Andrew Hellard is a Product Marketing Manager, based in Columbus, OH. His focus is on the insurance industry worldwide. His responsibilities include go-to-market strategy for insurance, as well evolving Inspire to meet the changing needs of Quadient's insurance customers. He has around 10 years of experience in insurance, as well as 15 years of experience in software development and team leadership. He holds a Bachelor of Science from Miami University and a Masters of Business Administration from The Ohio State University.
It is one thing to look at a map and recognize the geographic and linguistic challenges inherent in serving the full Asia-Pacific market, it’s quite another to experience those challenges for yourself. Back in late August, I wrapped up a two-week tour of Quadient’s markets in the APAC region.
During that time I visited Hong Kong, Sydney and Shanghai. Quadient (at that time GMC Software) hosted a number of insurance roundtable events in Hong Kong and Sydney, to which I added customer visits in Shanghai. My goal in this trip was to better understand this massive market, and also to compare the insurance challenges there with the challenges in other major markets.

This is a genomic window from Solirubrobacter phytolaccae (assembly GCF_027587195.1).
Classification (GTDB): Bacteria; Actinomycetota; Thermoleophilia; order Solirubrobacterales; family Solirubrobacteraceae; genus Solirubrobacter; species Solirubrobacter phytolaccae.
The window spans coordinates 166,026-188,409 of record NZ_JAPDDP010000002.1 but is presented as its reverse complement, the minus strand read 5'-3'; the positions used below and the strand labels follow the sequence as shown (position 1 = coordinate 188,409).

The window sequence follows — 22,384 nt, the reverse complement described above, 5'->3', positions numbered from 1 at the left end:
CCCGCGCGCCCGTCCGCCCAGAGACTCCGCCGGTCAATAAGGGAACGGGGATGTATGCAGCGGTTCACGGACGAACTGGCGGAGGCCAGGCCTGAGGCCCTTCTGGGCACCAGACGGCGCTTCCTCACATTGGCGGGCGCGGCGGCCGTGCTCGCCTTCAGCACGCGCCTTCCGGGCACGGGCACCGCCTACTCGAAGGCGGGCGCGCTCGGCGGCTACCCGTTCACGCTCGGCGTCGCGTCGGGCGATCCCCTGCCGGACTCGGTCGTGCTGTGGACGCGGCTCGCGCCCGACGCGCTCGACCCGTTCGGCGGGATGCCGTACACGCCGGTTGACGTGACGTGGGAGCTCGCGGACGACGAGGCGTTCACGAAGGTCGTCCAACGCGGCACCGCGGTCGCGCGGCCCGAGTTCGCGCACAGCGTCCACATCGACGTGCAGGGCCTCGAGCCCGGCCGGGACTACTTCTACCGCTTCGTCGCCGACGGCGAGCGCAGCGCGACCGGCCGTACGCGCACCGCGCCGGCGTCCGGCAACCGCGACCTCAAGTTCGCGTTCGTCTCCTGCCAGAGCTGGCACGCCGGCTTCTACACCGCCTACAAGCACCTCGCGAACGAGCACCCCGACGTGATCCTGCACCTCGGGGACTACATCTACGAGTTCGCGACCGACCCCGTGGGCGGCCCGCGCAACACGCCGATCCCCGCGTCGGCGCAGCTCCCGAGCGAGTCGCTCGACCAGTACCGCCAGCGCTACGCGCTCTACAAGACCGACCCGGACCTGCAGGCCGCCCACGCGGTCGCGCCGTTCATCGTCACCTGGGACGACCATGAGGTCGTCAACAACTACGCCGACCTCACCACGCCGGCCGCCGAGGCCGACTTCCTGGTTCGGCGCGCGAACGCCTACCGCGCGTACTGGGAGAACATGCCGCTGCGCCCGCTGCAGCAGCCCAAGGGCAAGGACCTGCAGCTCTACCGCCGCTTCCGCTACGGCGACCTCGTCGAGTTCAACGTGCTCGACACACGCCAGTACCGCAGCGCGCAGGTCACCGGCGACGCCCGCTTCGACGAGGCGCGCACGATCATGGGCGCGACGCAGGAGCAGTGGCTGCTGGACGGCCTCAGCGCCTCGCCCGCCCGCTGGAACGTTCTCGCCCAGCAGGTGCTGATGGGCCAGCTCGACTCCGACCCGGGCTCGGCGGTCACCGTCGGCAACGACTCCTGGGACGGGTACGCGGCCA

To put the geographic space into perspective, a flight from Hong Kong to Sydney takes around ten hours. A flight from Sydney to Shanghai takes almost eleven. Due to these distances, the insurance markets in this region are intensely local.
Hong Kong, Australia and China all host robust domestic insurers, as well as branches of the large multinationals. That being said, APAC insurers are struggling with the same digital and customer experience challenges as other regions. In China, for example, startup insurers are challenging larger incumbents because the startups have business agility that their competition lacks.
These startups are full service insurers, in direct contrast to what we see in the US and EMEA, where Insurtechs are more focused on disassembling the insurance value chain, rather than becoming insurers themselves. In Hong Kong and Australia, insurers have approached mobile by developing their own applications. In China, however, the dominance of WeChat has turned that platform into the dominant one for insurance sales. And plane ticket sales. And renting an apartment. And purchasing excellent dim sum for visiting Americans.
In our Sydney roundtable, the attendees all agreed that the insurer that offers the best customer experience will win the market. The attendees all also agreed that no organization has yet figured out how to offer a truly differentiated customer experience. The array of experimental approaches in the APAC region is astounding, and will only continue to grow as the industry does.